Catz bares hidden fangs at Israel conference

Competition in the software world is fiercer than ever and Safra Catz, the Israel-born and usually soft-spoken president and chief financial officer of Oracle Corp., uncharacteristically savaged rivals at the annual Oracle Israel technological conference Monday.

“A third of the features that Microsoft promised would be in its new database aren’t there,” Catz mocked, adding that Microsoft Corp. also presented its product two years behind schedule. Perhaps to drive her point home, she then said it again.

Catz, who left Israel at age six, also locked horns, metaphorically speaking, with SAP AG and IBM Corp. on behalf of Oracle, which is the world’s number two software maker after that software company from Redmond.

She took advantage of a private visit to Israel to attend the Oracle Israel meet at Airport City, south of Tel Aviv. And the day before her company publishes its fourth-quarter and full-year 2006 financial results, she tore off her kid gloves and had at SAP — the “German ERP company” and Microsoft.

Oracle has a beef with Microsoft, which has conquered significant swathes of the database and enterprise applications markets from Oracle. If there is a subtext to her message, it’s that Oracle will do anything to keep the enterprise market out of Microsoft’s claws.

Once a client goes Microsoft, it can get the whole package from Redmond and Oracle really doesn’t like when that happens.

However, Oracle’s case is that its features are much better — safer, more scalable, and so forth. This includes software it has improved in the wake of acquisitions. It has invested billions in buying no fewer than 30 software companies. Just three acquisitions — PeopleSoft Hyperion, and Siebel — together cost almost US$6 billion.

Catz also makes the case that it invests massively in R&D, as much as $2 billion a year. No small part of this money goes to helping customers with system integration.

“I am visiting our clients and watching many products that we already purchased, such as Hyperion and Siebel, and I am happy to say to my customers that they don’t have any integration problem any more.”

How’s that? That’s because Oracle does the worrying for them: “It is proud to undertake this problem,” Catz explains, allowing them to focus on their business while it considers the knotty issues of integrating the systems of the 30 companies it bought with its own.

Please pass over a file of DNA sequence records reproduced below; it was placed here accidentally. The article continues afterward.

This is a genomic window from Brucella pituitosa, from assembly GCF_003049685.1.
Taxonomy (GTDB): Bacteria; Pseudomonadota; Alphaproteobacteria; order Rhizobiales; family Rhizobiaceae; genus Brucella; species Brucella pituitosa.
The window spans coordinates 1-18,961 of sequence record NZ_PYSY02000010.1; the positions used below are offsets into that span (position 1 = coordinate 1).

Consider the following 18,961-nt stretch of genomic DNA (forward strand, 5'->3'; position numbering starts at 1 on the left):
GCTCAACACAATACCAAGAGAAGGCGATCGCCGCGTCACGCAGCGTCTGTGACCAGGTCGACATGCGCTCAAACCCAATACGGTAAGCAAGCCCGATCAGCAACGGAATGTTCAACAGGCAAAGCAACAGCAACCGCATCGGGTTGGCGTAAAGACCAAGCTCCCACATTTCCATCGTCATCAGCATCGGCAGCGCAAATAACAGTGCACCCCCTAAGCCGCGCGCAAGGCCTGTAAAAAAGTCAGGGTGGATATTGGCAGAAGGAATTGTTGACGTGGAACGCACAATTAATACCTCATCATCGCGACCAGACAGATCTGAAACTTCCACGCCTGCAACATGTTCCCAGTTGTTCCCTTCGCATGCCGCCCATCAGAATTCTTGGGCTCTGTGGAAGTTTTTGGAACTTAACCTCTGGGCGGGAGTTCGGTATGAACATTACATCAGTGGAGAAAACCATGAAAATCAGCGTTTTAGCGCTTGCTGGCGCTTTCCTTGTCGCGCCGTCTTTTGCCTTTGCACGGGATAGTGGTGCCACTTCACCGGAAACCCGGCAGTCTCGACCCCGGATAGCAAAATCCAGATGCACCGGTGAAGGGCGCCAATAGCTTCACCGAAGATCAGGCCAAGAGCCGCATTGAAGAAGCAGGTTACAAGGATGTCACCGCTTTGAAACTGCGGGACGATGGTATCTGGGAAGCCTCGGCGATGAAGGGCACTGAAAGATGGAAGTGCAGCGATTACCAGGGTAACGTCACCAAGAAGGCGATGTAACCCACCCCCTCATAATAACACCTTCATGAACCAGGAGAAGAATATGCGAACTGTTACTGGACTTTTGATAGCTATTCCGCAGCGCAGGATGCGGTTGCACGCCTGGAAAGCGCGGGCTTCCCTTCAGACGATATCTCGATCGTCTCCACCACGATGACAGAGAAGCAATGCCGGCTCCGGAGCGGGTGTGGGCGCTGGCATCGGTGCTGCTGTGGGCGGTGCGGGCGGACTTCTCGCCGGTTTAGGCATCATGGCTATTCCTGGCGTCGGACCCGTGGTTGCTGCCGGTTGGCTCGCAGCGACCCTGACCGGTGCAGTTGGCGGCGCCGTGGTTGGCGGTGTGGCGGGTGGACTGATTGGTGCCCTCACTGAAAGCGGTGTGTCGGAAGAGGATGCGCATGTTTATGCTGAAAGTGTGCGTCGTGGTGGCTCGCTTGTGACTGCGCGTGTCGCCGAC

Catz took a swipe at competitors: “SAP failed to meet the goals that it declared in its financial statements.

We managed to beat expectations for 17 straight quarters while SAP missed forecasts in three out of four quarters, including the fourth and most significant quarter, which a software company cannot afford to miss,” she said.

She also noted that SAP is not expected to have new products for the high-end business market until 2010, while Oracle’s new offerings should be ready to roll next year.

What SAP is concentrating on at present is the small business sector, she says, hinting that the company has lost focus and is scrabbling for revenue. “SAP has succumbed to the curse of the winners. They lost sight of the competition,” she analyzes. “We have the competition in view all the time.”

As for the resignation of superstar Shai Agassi from SAP, she shrugs that she can’t comment. “I believe he’s a very clever man and he saw great opportunity in green technologies,” she said, after the young Israeli, who had been tapped to be the leader of the software giant one day, bowed out.

She thinks he probably compared his potential future in alternative energy to his potential future at SAP, and figured that green is better than software for enterprises.

Regarding IBM, Catz claims that Oracle passed the older company in worldwide database market share

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